Samsung's Recent Foibles Should Be Good For Apple

| About: Apple Inc. (AAPL)
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Apple's main competitor, Samsung, is struggling of late.

This is a minor positive as shareholders await quarterly earnings as well as a dividend hike later in the month.

The stock also looks set up for a similar rally in the second half of the year like the one that occurred in 2013.

There is a certain amount of delight when the biggest competitor of a company whose stock one owns starts to stumble. Apple (NASDAQ:AAPL) stockholders have had little to cheer about so far in 2014 as the stock remains in the same tight trading range it has been in all year after big gains in the last half of 2013.

However, they can at least take some satisfaction in the recent disappointing happenings over at Samsung (OTC:SSNLF); by far its biggest competitor in the critical smartphone market.

The giant Korean conglomerate announced this morning that operating profit fell for the second quarter in a row in Q1, dropping a preliminary 4.3% to 8.4T won ($7.96B) and vs. consensus of 8.5T won. Sales rose slightly to 53T, but missed expectations of 54.58T won.

More importantly, the release of a new version of its Galaxy line of smartphones has gotten flat at best reviews. The consensus seems to be that the new Samsung Galaxy S5 is an "Upgrade You Can Skip" as although there are some refinements in the new version there are no "must have" features. Initial sales also seem to be off to a slow start.

Widely followed tech reviewer Walt Mossberg found the new version of the Galaxy neither exciting nor novel. He also calls out the new fingerprint sensor as significantly inferior to Apple's capability.

Of the reviews I have read so far, my favorite is the one in the Wall Street Journal by Geoffrey Fowler who has a couple of pertinent comments such as "The larger screen is probably the Galaxy's single biggest advantage over the iPhone, but with the S5, Samsung took a step in the wrong direction as the Galaxy S5 is actually heavier and wider than its predecessor" and "iPhone users itching for a larger screen should wait, however, to see what new form factors Apple might deliver this fall."

The iPhone 6 is widely expected to have larger screens. This is the most significant advantage that the Galaxy product line currently enjoys over the iPhone. This author has a Galaxy 4 simply because his old eyes appreciate the larger screen, but plans to change to an iPhone as soon as the new larger screens are available. I don't think I will be the only one.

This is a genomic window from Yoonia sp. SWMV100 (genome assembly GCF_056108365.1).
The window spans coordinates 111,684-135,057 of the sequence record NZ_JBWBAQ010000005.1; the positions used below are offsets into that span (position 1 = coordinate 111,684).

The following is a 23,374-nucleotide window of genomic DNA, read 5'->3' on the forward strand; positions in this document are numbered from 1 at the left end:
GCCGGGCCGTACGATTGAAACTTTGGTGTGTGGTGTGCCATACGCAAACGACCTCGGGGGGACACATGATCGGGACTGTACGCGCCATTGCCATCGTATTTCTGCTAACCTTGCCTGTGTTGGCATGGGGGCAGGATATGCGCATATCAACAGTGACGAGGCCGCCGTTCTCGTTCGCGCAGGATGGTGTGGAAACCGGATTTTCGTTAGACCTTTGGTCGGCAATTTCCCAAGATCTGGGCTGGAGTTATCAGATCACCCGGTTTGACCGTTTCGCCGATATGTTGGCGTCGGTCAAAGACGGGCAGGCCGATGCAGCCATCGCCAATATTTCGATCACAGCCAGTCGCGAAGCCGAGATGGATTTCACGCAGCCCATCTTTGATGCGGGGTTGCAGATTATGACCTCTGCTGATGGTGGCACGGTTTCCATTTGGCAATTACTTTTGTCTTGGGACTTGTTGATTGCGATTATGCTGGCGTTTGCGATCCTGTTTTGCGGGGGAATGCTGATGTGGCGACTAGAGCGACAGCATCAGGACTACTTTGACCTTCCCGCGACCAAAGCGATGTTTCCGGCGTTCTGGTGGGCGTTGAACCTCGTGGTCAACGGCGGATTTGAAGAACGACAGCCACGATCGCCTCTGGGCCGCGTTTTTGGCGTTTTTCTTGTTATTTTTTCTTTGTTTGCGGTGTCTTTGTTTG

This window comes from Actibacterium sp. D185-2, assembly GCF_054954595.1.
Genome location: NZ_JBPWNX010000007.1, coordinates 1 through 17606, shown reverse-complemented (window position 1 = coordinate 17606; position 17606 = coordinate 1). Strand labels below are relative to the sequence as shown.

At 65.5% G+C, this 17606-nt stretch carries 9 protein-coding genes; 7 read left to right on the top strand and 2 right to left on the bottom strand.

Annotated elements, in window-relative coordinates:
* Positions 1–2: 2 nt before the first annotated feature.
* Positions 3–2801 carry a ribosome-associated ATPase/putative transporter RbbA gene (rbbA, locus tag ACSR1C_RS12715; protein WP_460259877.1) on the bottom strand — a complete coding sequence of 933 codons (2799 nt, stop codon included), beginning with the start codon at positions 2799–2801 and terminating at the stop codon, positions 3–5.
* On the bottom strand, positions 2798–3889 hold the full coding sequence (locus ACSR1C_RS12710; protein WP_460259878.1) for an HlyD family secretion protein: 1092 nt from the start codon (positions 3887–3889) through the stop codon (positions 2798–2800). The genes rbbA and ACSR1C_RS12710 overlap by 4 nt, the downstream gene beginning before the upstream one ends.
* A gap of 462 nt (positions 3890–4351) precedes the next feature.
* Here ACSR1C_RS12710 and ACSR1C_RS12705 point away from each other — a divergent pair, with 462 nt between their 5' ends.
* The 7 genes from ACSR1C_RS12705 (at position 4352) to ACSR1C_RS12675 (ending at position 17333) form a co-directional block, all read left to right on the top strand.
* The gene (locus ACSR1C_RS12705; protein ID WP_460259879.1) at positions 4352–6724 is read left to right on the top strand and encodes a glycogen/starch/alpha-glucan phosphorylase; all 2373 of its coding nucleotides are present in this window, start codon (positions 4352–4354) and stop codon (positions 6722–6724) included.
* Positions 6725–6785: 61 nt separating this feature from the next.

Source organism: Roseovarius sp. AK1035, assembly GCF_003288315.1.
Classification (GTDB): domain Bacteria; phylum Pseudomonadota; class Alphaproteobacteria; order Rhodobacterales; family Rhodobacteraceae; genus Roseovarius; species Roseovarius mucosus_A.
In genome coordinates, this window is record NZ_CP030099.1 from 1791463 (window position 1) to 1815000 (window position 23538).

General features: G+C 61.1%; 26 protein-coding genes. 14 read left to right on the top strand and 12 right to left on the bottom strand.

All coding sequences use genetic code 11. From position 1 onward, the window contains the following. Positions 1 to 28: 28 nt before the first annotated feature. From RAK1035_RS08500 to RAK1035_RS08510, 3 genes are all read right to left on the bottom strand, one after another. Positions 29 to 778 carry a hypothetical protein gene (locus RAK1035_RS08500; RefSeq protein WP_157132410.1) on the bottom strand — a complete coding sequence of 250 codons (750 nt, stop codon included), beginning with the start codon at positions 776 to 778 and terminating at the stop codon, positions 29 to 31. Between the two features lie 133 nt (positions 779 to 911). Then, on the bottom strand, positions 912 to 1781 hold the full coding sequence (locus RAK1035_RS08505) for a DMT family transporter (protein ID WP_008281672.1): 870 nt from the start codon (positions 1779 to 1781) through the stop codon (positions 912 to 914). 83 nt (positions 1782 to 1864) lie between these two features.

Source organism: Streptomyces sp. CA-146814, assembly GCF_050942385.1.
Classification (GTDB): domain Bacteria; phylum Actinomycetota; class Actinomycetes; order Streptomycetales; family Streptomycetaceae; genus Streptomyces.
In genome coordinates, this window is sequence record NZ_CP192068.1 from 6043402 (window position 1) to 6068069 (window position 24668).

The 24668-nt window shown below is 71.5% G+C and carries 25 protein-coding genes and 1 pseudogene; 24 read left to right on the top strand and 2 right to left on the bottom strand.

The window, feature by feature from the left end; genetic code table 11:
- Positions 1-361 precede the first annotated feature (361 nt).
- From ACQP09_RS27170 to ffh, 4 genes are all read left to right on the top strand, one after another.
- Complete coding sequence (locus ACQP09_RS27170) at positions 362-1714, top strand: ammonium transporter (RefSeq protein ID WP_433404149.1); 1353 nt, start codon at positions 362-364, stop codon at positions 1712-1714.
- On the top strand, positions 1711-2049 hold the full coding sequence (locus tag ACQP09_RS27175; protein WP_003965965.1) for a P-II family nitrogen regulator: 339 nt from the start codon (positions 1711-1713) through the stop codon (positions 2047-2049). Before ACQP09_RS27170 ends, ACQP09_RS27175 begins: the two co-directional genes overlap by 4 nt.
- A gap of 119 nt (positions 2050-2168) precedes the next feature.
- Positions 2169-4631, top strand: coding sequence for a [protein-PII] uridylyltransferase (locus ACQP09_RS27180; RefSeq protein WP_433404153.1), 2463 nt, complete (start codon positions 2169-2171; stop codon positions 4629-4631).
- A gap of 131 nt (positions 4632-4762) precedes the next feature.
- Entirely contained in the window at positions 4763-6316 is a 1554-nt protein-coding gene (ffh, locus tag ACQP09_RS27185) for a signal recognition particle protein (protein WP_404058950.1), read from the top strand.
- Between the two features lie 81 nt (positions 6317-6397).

Apple seems to have an opportunity to take a large step up on Samsung later this year, as it appears the Galaxy S5 seems to be falling flat. As such, the iPhone has an open playing field to deliver a clearly superior smartphone.

Until then, Apple shareholders will be tuning in to Apple's next earnings report in about two weeks. I will be watching to see if Apple can maintain its operating margins, as well as how many iPhone sales the new distribution deal with China Mobile (NYSE:CHL) has driven. The company is also expected to announce a higher dividend payout and an increase to its stock repurchase program authorization. Obviously, investors will be watching for details to these increased capital return announcements.

I still believe Apple is a second-half story. The stock had its greatest run up (~20%) in the third quarter of last year leading up to the launch of the iPhone 5C/5S in September. There is no reason to believe this year will be any different as the launch schedule of iPhone 6 should fall along a similar calendar. In meantime, AAPL pays a 2.3% yield before the next dividend hike.

The stock is also cheap at 8.5x forward earnings once one subtracts the company over $150B in net cash and marketable securities on its books. Shareholders should be patient until we get into the third quarter and enjoy watching the foibles of Apple's main competitor in the meantime.

Disclosure: I am long AAPL. I wrote this article myself, and it expresses my own opinions. I am not receiving compensation for it (other than from Seeking Alpha). I have no business relationship with any company whose stock is mentioned in this article.